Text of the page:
Maun Travel Blog› entry 19 of 30 › view all entries
My fingers gripped our tin boat as I peered over the edge into blackness. With one hand, I raised the spotlight and it lit up the water under my nose. I found the researcher’s rope. It was taut, and the researcher was hanging on to one end with both hands, and his feet were spread apart. He reached forward and pulled. At first, the water under my nose just swirled. Then, from the depths, a pointy nose appeared, followed by bared teeth, and gnarly claws. The crocodile was tangled in rope.
Another researcher dove forward, armed with duct tape. As she reached out to close the crocodile’s mouth, it lurched backward and snapped. “It almost got me!”
The crocodile lashed its tail.
“Drive back, Audrey; drive back, now!”
Audrey crashed into the driver’s seat and soon the boat was ploughing backward, with a crocodile in tow. It looked like we were towing a dinosaur.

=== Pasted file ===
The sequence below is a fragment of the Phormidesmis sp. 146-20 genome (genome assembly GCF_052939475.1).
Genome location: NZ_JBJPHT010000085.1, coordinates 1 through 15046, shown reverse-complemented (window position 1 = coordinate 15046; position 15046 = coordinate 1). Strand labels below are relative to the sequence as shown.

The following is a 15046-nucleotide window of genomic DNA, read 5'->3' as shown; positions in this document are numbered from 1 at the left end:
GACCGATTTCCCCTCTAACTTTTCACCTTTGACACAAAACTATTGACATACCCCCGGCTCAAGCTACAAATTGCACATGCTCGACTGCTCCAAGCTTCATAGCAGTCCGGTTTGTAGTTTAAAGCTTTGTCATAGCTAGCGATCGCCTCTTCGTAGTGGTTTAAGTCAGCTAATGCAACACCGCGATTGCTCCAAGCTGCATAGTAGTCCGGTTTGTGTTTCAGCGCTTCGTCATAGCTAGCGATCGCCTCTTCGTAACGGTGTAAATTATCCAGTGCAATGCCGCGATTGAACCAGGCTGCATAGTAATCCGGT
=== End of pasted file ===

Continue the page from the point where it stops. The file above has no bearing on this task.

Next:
“She’s not tired enough...”
“It doesn’t matter, she’ll drown if we keep going,” said Audrey, pulling out her tape again. The crocodile snapped again. The giant jaw bones smacked against each other sickeningly. I was pretty sure if the crocodile latched onto my hand, it would come off. This was the first crocodile we measured over three metres. And it was the first time during the whole Earthwatch experience I thought, “Wow, this is actually quite dangerous.”